2. Managers
    They rely on the APIs to take care of higher-level tasks such as joining a queue or submitting a move.
    - MainManager takes care of initializing all other managers. It also has a static reference to itself (singleton) making sure that all managers are always accessible from anywhere.
    - MatchmakingManager takes care of joining and leaving the matchmaking queue and listening for when a game is found.
    - GameManager takes care of the ready-up and of submitting and retrieving moves.
  3. Handlers
    They rely on the Managers and take care of all of the UI elements in a specific scene or of a specific GameObject. They are 5, one for every Unity scene + the PlayerHandler which takes care of each cute little square (player) instance!
  4. Serializables
    They are just data objects used for storing and sending data easily to the database.
    - Move stores a single move the player executed
    - Gameinfo stores the info about the current game

In this tutorial, we’ll take APIs for granted, as they simply interact with the Firebase Realtime Database SDK to make simple database operations. If you are new to using Firebase and want to learn more about the basics of the SDK, I strongly suggest you watch my small tutorial video series on how to make a Chat messaging system in Unity using Firebase Realtime Database.

The Loading Scene

We spoiled already pretty much everything there was to say about this scene.

  • It initializes all of the managers:
  • It initializes the Firebase Realtime Database SDK and moves the user to the MenuScene:

The Menu Scene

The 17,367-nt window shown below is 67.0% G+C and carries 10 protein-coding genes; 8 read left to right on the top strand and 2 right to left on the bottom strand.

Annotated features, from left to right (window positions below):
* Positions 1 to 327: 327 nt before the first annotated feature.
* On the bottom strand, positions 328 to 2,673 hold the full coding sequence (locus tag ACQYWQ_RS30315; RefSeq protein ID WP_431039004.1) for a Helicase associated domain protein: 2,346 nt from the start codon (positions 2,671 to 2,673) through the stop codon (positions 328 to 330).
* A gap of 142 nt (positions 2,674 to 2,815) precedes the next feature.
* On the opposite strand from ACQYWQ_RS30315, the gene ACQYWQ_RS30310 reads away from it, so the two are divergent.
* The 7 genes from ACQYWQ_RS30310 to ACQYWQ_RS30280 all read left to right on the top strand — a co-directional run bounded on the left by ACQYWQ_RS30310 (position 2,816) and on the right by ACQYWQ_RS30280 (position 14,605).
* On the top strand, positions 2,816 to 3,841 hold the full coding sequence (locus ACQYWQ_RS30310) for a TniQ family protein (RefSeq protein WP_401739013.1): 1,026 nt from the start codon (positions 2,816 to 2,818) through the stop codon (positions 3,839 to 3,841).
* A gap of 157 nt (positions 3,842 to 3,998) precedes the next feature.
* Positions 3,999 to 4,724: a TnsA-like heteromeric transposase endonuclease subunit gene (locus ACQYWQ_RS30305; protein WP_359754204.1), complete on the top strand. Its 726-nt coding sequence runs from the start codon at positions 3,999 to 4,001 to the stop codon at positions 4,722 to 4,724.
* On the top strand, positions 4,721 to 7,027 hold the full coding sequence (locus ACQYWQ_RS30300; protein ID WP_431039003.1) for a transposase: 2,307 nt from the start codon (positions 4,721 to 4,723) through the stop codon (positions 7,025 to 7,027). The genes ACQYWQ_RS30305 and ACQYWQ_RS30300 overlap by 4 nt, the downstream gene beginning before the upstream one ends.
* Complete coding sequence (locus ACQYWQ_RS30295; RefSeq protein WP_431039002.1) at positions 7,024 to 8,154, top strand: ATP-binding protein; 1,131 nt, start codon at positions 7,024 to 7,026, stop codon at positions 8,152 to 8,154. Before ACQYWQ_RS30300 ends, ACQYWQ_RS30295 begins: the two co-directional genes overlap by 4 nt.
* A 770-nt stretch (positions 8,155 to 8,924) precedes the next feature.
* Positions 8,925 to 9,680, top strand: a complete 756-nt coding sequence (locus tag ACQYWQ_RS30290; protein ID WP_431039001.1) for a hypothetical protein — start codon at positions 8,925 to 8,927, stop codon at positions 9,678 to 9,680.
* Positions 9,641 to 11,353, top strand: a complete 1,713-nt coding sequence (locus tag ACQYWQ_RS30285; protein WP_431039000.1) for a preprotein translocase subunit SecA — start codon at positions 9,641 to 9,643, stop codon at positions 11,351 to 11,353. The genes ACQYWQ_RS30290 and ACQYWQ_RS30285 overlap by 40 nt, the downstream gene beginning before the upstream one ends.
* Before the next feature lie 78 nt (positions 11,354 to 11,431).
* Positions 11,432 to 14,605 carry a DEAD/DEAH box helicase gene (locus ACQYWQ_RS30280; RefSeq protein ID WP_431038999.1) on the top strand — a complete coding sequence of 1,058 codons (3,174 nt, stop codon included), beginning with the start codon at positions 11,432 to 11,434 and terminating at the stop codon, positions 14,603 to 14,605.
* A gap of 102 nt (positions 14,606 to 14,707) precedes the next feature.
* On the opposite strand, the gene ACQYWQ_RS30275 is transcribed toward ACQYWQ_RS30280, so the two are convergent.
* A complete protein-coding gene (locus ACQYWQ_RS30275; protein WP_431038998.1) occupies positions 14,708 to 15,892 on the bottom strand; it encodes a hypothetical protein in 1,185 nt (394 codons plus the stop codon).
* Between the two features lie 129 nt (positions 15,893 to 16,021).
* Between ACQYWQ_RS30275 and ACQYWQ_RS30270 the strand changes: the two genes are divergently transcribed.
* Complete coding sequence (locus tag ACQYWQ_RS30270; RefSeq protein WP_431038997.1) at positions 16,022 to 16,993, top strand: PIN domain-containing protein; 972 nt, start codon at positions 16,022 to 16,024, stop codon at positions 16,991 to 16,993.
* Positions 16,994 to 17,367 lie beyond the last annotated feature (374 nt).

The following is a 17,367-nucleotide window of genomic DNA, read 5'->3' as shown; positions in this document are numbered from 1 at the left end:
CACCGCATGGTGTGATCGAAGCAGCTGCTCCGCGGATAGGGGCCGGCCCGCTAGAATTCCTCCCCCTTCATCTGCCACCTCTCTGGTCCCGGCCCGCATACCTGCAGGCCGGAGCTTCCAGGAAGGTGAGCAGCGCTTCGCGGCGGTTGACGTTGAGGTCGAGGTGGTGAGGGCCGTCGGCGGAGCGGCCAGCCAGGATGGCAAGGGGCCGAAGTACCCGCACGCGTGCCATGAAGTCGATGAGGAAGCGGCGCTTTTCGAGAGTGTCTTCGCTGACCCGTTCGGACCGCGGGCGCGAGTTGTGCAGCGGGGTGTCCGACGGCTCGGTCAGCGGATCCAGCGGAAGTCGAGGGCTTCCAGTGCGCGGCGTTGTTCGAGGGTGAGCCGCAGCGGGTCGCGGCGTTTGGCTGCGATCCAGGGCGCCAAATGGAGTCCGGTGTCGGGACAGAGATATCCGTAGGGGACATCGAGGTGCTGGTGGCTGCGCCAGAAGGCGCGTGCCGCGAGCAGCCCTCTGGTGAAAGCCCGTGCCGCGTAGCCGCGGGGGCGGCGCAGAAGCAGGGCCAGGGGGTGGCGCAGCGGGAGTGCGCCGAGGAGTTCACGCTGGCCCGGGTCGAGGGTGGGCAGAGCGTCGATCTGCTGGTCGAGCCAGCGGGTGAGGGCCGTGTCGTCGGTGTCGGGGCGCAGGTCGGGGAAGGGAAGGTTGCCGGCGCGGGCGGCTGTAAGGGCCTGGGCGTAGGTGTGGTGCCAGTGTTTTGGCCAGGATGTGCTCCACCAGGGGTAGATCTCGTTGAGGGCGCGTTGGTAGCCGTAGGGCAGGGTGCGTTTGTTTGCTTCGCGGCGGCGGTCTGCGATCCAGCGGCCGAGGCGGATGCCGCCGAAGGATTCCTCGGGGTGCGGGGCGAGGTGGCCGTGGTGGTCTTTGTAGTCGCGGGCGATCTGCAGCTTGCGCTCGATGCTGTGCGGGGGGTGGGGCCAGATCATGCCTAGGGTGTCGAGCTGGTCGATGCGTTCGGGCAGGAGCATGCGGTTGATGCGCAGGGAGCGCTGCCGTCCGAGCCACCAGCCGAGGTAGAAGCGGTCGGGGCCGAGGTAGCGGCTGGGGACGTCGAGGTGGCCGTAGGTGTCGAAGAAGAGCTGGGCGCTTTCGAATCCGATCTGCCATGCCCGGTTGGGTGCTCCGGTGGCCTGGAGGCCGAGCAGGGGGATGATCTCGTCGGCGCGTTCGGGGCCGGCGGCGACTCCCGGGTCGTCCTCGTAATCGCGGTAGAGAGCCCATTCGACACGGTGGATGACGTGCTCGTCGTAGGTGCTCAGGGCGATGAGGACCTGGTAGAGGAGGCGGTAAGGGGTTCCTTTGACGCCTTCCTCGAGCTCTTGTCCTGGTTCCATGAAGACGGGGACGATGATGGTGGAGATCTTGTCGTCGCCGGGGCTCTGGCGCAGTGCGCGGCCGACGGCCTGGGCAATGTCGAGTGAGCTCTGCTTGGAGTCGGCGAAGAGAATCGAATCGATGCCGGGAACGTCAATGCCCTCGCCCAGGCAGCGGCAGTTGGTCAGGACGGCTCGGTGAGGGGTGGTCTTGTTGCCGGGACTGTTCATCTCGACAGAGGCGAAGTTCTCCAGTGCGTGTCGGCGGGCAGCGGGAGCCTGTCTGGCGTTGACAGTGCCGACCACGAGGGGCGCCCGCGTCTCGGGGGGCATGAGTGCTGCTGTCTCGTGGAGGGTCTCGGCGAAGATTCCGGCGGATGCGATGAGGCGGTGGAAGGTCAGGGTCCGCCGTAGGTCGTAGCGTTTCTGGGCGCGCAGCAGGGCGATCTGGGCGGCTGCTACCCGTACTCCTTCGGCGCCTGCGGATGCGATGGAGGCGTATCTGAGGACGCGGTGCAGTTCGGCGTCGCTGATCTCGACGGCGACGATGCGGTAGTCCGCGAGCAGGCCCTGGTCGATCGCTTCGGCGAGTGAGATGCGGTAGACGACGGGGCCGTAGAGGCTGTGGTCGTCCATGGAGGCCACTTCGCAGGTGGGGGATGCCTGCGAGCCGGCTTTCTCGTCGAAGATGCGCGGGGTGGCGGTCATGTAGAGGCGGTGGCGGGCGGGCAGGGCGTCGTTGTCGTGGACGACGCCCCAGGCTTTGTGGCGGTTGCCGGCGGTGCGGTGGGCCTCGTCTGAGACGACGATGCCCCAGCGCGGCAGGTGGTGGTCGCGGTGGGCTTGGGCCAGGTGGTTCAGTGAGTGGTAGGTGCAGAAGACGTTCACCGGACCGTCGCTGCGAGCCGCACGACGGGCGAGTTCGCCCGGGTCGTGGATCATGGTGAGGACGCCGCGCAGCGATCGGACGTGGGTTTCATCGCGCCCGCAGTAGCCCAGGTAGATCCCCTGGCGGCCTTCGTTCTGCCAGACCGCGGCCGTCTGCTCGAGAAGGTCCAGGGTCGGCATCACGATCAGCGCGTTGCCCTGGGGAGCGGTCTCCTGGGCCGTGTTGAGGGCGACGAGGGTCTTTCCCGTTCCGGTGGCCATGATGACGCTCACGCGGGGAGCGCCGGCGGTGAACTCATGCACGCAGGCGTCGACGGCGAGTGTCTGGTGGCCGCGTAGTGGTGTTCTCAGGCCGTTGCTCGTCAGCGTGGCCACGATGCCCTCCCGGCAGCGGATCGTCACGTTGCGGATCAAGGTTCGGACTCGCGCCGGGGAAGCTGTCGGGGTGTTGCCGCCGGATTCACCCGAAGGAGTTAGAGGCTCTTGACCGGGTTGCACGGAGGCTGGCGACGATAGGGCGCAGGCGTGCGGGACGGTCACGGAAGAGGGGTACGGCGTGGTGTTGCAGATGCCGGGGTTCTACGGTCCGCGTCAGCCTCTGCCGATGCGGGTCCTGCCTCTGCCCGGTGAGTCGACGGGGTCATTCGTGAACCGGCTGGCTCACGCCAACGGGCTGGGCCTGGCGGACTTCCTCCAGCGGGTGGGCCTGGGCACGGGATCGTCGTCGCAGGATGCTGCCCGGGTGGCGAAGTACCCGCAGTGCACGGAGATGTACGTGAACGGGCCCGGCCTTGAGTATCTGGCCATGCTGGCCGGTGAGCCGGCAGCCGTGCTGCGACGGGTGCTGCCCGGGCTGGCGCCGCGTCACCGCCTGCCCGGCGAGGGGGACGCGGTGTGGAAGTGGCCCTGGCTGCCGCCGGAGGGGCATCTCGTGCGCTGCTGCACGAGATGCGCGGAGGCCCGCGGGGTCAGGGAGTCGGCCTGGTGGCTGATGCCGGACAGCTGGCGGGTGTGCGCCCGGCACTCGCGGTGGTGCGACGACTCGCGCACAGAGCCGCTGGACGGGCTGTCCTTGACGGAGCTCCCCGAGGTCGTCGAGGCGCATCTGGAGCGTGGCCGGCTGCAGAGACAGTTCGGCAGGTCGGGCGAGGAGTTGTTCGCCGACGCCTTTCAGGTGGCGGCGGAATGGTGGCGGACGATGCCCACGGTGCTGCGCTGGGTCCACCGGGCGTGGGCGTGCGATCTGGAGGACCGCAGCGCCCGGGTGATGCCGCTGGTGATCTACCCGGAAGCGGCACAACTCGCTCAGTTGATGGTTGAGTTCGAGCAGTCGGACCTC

Will redirect the user to the matchmaking scene once they are ready to join the queue.

One thing to note is that I am storing the currentLocalPlayerId in the MainManager so it can be accessed from other classes too!

Moreover, for the simplicity of this example, we are making the user choose their own ID. This means that, if two players have the same name, the database will think they are the same person!
To solve this problem we’d have to implement some sort of Firebase Authentication system into our app so that users can be uniquely identified via the Firebase userId.

Again, I talk more in-depth about Firebase Authentication in my Firebase Chat tutorial series, more specifically, in the second episode so you can go there and have a look if you want to expand this project!

The Matchmaking Scene

As soon as we enter this scene, the player will add themselves to the queue with the playerId they chose. They do so by posting a value of “placeholder” in matchmaking/{playerId} (This is done by calling the SetValueAsync() function on the database reference path).

P.S. nico-the-bot is just the project id of my Firebase Project. I have no idea why I called it like that, please don’t ask me!

Using the DatabaseAPI, we will also add a listener to that same path on the database (matchmaking/{playerId}). This means that a certain function will be called on the client side whenever that “placeholder” value is updated with something else. (This is done by adding a ChildAdded event observer to the database path reference).